I’d never seen anything like it.
Nothing but people for blocks ― miles on end. People of all ages waving rainbow flags, holding posters and wearing shirts with messages of Pride. “Love is love,” one poster said. “Stop killing us,” read another. That one reminded me of home.
It was my first time in New York City. I had come for World Pride, the first Pride march I’d ever attended. I fled my hometown in Chechnya just a few years earlier, barely escaping with my life. I could not have imagined then that I would one day be on a float, traveling down Fifth Avenue, dancing to Lady Gaga and just being myself alongside millions of other out and proud LGBTQI people.
Growing up in Chechnya, there were two of me. There was “straight” me, whom my parents, brothers and most other people knew. And then there was “secret” me, whom only a few close friends had met. “Secret” me used fake names and met up with other gay people in hidden places. If anyone found out about “secret” me, I knew my family would disown me, I would be shamed out of town, beaten or worse ― killed because of who I am. Coming out was impossible. Coming out almost certainly meant death.
In 2017, “secret” me was outed to state authorities. I still don’t know how or by whom. I can only guess that the police tortured someone I knew until they gave me up. I believe this because I, too, was tortured. Kidnapped from my place of work. Beaten. Electrocuted. Starved. Held with a gun to my head and told to give up other “secret” people. I refused, ready to die.
“The police brought my family to the place I was being held captive and told them I was gay. 'You should take away your shame,' the officials told my family. What they meant was that my family should kill me, their son and sibling.”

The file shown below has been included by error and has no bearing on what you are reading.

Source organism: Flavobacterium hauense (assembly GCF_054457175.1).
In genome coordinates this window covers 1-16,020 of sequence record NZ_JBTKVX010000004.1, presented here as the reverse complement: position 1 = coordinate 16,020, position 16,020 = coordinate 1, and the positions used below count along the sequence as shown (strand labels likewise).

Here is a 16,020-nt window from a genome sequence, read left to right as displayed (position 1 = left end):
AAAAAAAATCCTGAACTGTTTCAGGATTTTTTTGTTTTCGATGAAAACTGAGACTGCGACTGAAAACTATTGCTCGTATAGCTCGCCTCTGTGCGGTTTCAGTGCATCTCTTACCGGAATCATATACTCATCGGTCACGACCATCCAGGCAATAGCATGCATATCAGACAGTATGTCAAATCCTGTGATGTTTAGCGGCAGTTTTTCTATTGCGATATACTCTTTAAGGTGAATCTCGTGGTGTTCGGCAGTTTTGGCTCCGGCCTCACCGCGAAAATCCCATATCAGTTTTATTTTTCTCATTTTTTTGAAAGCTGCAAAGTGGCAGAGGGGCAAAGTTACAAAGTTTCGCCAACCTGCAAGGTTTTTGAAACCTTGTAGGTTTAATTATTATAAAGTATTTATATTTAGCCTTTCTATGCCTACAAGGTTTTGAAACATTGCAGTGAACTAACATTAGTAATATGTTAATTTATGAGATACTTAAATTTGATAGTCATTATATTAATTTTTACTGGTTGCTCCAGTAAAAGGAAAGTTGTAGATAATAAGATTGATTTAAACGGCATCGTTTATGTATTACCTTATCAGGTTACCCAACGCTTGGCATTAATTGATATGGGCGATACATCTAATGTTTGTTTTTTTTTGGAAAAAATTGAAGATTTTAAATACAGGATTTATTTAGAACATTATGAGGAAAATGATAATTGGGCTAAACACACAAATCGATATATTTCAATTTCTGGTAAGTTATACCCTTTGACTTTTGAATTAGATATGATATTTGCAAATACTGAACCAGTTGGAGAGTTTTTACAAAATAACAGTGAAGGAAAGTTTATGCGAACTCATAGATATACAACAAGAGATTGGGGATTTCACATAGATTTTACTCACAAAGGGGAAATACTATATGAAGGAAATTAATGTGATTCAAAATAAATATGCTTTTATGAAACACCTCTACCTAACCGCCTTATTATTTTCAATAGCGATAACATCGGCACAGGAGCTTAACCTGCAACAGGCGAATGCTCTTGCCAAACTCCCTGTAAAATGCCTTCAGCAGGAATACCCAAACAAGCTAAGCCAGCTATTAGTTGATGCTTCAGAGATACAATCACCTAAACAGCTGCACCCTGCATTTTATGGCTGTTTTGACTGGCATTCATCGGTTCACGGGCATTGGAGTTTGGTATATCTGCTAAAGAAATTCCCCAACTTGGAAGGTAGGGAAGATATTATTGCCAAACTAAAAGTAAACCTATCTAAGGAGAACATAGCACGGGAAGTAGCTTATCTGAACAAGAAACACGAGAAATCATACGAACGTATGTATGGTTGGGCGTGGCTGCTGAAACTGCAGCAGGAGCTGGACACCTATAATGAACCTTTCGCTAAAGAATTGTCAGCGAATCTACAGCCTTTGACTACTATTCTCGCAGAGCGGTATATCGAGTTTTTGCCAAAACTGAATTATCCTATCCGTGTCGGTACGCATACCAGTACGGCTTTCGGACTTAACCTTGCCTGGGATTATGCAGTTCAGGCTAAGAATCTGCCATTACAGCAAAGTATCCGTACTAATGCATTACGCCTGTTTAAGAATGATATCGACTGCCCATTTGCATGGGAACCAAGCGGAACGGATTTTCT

To my surprise, I wasn’t killed that day. At least, not in body. Instead, the police brought my family to the place I was being held captive and told them I was gay. “You should take away your shame,” the officials told my family. What they meant was that my family should kill me, their son and sibling. “Honor killings” were common in Chechnya. Families would rather live with the grief of a dead child than the shame of having a gay son and brother.
I wasn’t killed in body, but part of me died that day.
After being outed, I had no choice but to leave Chechnya. If my family wouldn’t kill me, it was only a matter of time before someone else would. Through networks, I found temporary refuge with the Russian LGBT Network before finally meeting the group that would help me escape to safety, Rainbow Railroad. Finally, there was a way forward. A way out.
Two years later, I joined Rainbow Railroad at World Pride and marched alongside other LGBTQI people whose lives the organization helped to save. For each of us, Pride was something we had never experienced ― we couldn’t believe what we were seeing as the sea of people lining the streets cheered and openly celebrated who they are. In that moment, I finally knew what it really meant to feel proud.
But I felt something else, too. I felt guilty. Guilty that I had survived and gotten out when so many others hadn’t. Guilty that as I danced, others still suffered in silence. Others still lived in the constant fear that, one day, their “secret” self would be exposed to the world.
So I decided to do something to help others out and make sure LGBTQI people in Chechnya and places like it aren’t forgotten ― to make sure that Pride isn’t something I just enjoy for myself but something I help make a reality for others, for those who can’t come out because they live in places where being LGBTQI is dangerous or a death sentence.
That’s why for National Coming Out Day on Oct. 11, I am joining Rainbow Railroad to remind others that for countless LGBTQI people in nearly 70 countries around the world, coming out comes with grave danger.
Of course, that’s not to say coming out isn’t important or shouldn’t be celebrated. In fact, it’s the coming-out stories of LGBTQI people from all around the world that transcend borders and ultimately lead to the culture shifts necessary to change laws in countries that are still unaccepting. It’s those stories that lead to understanding and create public pressure to demand something different.
But as we celebrate, we must also remember ― remember those still forced to live in the darkness of danger.
Their lives depend on it.
Amin Dzhabrailov is a Chechen refugee who, with the help of the international nonprofit Rainbow Railroad, fled the region’s “anti-gay purge” in 2017. Learn more about his story and take action to #HelpOthersOut at RainbowRailroad.org.